Four classes or stages of decline have been identified which can be used to inform management decisions.  The four stages are:

  1. 100%-75% remaining canopy
  2. 75%-50% remaining canopy
  3. 50%-25% remaining canopy
  4. 25%-0% remaining canopy

The categories provide the opportunity to set a point where trees will be removed, likely stage 4 but possibly stage 3 depending on the criteria set out in a site specific Ash Dieback Action Plan.

What will the impact be on tree owners and managers?

Health and safety

The principle concern for the majority of tree owners/managers will be the health and safety issues that arise from having dying trees in areas with a value target area (the area that will be impacted by a trees failure) such as roads, railway lines, schools, adjacent properties, footpaths, utility infrastructure etc.

The potential for deaths as a result of tree failures due to ash dieback is significant as is the increased likelihood of litigation as a result of failures.

Of secondary concern are trees that may damage property such as fences, gates signs, stores etc.

Financial

There will be a significant increase in expenditure identifying ash populations, monitoring the extent and rates of infection and removing trees when they become dangerous.  The issue may be exacerbated by the fact that the trees in high use areas such as road sides may be more difficult to remove requiring road closures, specialist contractors for complex dismantling operations and possibly specialist plant and equipment.

Woodland owners that manage trees for commercial markets will experience significantly reduced timber yields whist possibly having to absorb the costs of managing the health and safety aspects at the same time. 

Some forecasts indicate that the market competition associated with a limited skilled labour resource may result in price increases amongst tree work contractors.

It is possible that a rise in property damage and personal injury claims relating to ash dieback will result in an increase in landowner insurance premiums.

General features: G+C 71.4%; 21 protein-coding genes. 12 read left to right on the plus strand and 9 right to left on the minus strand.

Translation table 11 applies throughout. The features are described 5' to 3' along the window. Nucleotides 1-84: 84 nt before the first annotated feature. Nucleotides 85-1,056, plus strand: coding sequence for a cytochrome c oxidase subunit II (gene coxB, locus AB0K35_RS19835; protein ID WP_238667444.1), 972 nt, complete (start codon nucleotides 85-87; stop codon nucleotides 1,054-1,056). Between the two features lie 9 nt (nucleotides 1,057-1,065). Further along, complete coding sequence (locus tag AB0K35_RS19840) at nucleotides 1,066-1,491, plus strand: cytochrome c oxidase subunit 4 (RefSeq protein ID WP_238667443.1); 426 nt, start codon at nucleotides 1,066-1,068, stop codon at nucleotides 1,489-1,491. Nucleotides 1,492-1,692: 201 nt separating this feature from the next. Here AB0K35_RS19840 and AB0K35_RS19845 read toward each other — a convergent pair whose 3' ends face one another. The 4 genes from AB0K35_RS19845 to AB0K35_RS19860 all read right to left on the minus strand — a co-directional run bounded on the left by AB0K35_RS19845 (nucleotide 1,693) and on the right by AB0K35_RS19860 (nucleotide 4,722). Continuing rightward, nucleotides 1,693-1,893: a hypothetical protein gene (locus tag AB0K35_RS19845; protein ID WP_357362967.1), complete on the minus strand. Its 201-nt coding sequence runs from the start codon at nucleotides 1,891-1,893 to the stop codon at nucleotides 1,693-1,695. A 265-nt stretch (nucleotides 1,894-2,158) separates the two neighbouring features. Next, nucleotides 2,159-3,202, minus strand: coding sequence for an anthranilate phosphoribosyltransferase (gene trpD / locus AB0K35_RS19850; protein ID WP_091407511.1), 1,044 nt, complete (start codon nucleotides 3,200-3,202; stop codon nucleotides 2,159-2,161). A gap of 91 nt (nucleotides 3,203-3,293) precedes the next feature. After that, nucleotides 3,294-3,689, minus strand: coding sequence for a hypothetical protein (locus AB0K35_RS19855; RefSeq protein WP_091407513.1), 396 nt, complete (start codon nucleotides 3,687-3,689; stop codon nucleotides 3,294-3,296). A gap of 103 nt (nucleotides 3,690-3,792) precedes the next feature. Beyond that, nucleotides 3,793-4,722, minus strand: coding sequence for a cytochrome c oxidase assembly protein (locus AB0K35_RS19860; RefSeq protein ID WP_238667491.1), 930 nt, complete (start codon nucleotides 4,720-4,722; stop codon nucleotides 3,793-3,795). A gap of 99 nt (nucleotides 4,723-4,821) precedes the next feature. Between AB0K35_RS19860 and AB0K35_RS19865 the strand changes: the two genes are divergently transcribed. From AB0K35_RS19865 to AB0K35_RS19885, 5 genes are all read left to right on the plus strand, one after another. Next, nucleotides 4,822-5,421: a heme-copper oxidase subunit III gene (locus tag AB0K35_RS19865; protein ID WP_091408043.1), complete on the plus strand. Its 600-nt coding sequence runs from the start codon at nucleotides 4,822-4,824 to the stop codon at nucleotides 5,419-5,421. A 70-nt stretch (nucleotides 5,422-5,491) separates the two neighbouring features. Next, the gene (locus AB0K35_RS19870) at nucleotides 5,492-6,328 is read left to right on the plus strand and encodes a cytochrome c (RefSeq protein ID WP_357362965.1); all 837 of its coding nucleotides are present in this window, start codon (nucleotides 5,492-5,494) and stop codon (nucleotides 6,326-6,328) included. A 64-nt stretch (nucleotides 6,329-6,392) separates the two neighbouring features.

The recovery stage will require tree planting in large numbers.

Administration resources to deal with instructing contractors, obtaining felling licences, making Conservation Area notifications and TPO applications, obtaining road closures leasing with utility companies etc. and managing public perception.

Environmental

Landscape and amenity impact from the loss of ash trees, loss of carbon sequestration, impact on biodiversity, 955 species have been identified that use ash trees of which 45 only occur on ash, risk to protected species, flood risk, bank destabilisation.

What should tree owners/mangers do now?

Owners and managers responsible for ash tree populations which are not yet impacted by ash dieback have the luxury of having time to plan, how much time however is not known, it would be wise to use that time to develop an Ash Dieback Action Plan (ADAP). An ADAP is an overarching plan that will identify, communicate and address the specific risks of ash dieback to an organisation.

The basis of an ADAP is a baseline survey in order to establish the number, size and location of ash trees within the ownership of a given site.  This will provide a picture of how many trees are going to eventually need to be removed, how many are in areas with a high frequency of use, how many are large, how many will need specialist equipment and measures to remove.

This baseline information will inform budget forecasts, corporate risk registers and enable an organisation to begin strategic planning regarding resources, equipment, training, the appointment of external advisors and eventually a recovery plan.

Regular surveys are going to be required to monitor the spread and development of the disease within ash populations. 

Ash dieback disease is something that owners and/or managers of ash trees are going to have to deal with at some point.  Lessons can be learnt from other areas of the country that did not have the luxury of time to plan. 

If you have any concerns regarding how ash dieback may impact your organisation or need advice on the preparation of an Ash dieback action plan then please contact us on 01761 492 633 or .

 

Institure of Chartered Foresters Registered Consultant - Professional Member of the Arboricultural Association QTRA Registered User